Allies are a tiresome lot: the British Army in Italy in the First World War
by John Dillon
Published by Helion & Company in 2015
Hardback ISBN 978 1 910777 32 9
209 pages plus bibliography and index
Illustrated with 15 photographs and 4 maps
My thanks to Helion & Company for sending me a copy.
The campaign in Italy has long been an interest of mine. It stems from my study of the 1st South Staffordshires many years ago, which took me into the Asiago and Piave fronts of which I had previously known nothing at all. It also led to my discovery that one of my grandfathers-in-law was there for a short while with the 5th Division. Italy is not a campaign blessed with coverage in histories and memoirs, although there have been a few works to emerge in the last couple of decades, now joined by “Allies are a tiresome lot”. For today’s researchers it remains a tricky campaign to study in terms of primary source material, for the related war diaries have not yet been digitised and remain buried away at the National Archives. To help fill the gap, good studies of the campaign are most valuable. This book is published by Helion in its “Wolverhampton Military Studies” series in association with Wolverhampton University, although it is based on the author’s PhD thesis which he produced as a mature student at Reading University. As with all Helion’s output it is a very good quality artefact on glossy paper, well laid out and with a good selection of maps and photographs.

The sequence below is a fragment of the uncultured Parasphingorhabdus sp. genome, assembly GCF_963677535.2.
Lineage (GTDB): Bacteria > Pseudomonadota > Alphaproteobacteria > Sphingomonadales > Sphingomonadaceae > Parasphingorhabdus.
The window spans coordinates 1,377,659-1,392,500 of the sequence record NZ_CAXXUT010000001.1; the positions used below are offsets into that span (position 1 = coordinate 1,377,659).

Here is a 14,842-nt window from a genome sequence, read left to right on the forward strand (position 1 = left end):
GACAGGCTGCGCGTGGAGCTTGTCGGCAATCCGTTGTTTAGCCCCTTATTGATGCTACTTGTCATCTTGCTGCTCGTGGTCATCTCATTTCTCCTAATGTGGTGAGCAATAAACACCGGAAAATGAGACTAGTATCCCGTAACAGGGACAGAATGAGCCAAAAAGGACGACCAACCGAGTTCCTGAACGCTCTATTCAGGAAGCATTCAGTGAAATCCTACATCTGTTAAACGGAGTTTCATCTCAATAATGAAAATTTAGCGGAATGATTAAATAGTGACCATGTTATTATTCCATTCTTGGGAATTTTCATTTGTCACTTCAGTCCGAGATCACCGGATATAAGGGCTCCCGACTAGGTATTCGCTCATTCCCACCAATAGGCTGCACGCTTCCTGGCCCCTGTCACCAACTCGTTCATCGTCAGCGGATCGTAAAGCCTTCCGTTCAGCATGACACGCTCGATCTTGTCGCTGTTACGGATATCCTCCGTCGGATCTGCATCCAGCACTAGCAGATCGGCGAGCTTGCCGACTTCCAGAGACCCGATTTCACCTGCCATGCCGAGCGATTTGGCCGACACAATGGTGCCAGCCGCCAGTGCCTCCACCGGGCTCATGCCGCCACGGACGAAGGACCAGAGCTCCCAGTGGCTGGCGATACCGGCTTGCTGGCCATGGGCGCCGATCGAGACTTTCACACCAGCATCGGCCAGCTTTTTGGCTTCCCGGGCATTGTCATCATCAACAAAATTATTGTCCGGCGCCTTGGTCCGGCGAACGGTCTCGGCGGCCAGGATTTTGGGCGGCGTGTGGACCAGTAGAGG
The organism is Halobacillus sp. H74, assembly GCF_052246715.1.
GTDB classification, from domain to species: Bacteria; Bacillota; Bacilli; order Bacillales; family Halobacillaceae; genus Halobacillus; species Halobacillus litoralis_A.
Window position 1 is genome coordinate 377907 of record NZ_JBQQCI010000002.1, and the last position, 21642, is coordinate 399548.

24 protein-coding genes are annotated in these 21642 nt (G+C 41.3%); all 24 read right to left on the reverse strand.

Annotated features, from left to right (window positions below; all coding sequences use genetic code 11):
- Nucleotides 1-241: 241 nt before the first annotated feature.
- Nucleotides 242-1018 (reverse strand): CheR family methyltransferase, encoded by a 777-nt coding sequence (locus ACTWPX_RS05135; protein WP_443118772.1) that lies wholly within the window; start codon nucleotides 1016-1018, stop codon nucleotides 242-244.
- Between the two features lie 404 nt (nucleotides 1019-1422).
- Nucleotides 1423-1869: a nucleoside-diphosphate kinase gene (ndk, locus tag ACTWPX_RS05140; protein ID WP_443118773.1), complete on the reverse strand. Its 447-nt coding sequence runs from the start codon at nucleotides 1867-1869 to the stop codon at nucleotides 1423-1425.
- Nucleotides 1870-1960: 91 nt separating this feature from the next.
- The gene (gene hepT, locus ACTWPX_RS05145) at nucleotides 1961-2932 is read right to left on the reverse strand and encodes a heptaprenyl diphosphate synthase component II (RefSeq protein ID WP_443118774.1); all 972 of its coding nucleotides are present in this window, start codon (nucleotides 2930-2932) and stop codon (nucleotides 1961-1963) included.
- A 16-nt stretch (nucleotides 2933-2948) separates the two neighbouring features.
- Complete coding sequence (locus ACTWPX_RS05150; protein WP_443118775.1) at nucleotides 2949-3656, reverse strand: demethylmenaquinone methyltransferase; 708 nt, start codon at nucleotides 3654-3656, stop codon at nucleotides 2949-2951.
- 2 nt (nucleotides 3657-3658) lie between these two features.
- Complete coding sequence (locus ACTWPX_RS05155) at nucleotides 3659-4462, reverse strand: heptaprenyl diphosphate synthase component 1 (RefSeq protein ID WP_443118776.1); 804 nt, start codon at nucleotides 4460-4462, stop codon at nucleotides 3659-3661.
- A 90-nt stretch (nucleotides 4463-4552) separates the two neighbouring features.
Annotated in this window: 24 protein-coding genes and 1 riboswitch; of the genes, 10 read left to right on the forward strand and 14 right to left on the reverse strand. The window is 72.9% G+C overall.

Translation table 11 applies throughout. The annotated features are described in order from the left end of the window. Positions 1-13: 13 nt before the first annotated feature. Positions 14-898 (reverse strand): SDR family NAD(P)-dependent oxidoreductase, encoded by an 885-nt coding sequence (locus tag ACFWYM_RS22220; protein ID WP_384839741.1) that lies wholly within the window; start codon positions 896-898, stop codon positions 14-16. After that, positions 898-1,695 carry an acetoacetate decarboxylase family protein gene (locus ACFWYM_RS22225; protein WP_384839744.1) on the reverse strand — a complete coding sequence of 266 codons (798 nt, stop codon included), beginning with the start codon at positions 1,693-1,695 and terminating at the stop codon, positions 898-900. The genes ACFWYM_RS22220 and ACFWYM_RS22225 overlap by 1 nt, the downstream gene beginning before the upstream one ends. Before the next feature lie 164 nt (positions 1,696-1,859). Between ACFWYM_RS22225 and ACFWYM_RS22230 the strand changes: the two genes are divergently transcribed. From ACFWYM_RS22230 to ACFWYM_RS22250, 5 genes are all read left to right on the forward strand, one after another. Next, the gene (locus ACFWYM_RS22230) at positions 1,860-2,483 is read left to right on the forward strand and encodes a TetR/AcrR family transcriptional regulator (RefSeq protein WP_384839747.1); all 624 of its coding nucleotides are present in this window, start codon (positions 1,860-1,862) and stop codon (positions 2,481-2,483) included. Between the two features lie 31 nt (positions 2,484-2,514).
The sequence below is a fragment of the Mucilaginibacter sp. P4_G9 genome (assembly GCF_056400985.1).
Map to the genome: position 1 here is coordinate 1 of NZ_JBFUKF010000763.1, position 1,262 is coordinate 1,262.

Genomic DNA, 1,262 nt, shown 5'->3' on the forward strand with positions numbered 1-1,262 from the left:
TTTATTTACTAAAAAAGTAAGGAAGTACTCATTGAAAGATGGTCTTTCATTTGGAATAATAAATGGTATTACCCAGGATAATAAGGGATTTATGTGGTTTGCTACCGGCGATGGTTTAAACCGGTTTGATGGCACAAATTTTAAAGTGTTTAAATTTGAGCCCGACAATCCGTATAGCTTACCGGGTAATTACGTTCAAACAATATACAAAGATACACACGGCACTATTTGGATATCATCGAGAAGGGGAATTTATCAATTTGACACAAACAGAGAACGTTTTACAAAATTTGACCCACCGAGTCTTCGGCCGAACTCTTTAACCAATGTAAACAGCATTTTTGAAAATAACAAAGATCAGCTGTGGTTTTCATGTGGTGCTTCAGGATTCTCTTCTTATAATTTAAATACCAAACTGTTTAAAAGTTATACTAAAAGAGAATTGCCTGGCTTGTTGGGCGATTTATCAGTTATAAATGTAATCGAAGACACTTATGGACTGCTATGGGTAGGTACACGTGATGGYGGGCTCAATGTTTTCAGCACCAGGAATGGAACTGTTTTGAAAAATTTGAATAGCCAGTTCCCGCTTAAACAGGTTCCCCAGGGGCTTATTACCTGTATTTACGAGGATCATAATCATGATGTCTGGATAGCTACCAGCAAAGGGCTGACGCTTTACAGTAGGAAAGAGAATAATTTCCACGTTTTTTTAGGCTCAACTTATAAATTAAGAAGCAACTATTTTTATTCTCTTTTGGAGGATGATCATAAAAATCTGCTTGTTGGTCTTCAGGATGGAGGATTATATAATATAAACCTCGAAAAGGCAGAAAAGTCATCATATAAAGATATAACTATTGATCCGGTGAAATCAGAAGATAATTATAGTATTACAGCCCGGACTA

I found this to be an interesting book and a little different to what I expected on first picking it up. Well researched and with sources quoted as we would expect of an academic study, it leans away somewhat from the military operations to cover what it was like to be engaged in the campaign. It was, after all, something of a sideshow in which the British army was only reluctantly committed; fought in difficult terrain; alongside an ally whose full commitment was not always evident to the men on the ground; and rather “out of sight, out of mind”. Conversely it was rather exotic, taking place in the snow and mountains of the Asiago and on the somewhat picturesque plains of north of Venice, and with the chance of a billet or leave in Vicenza, Padua, Treviso. It also proved to be, in general, nowhere near as hazardous as the Western Front.
The weighting of the book can be judged from the fact that approximately half is made up of chapters titled, “Working with the Italians”, “The Medical Services in the Italian Expeditionary Force”, “Maintaining morale” and”Crime and punishment”. This brings a different dimension to the campaign as covered in other works, such as J. and Eileen Wilk’s 1998 “The British Army in Italy 1917- 1918”, which is more centred on the battles and engagements. As such, it is certainly a valuable work for anyone interested in the campaign or one of those units that fought in it.
Good stuff and definitely worth reading.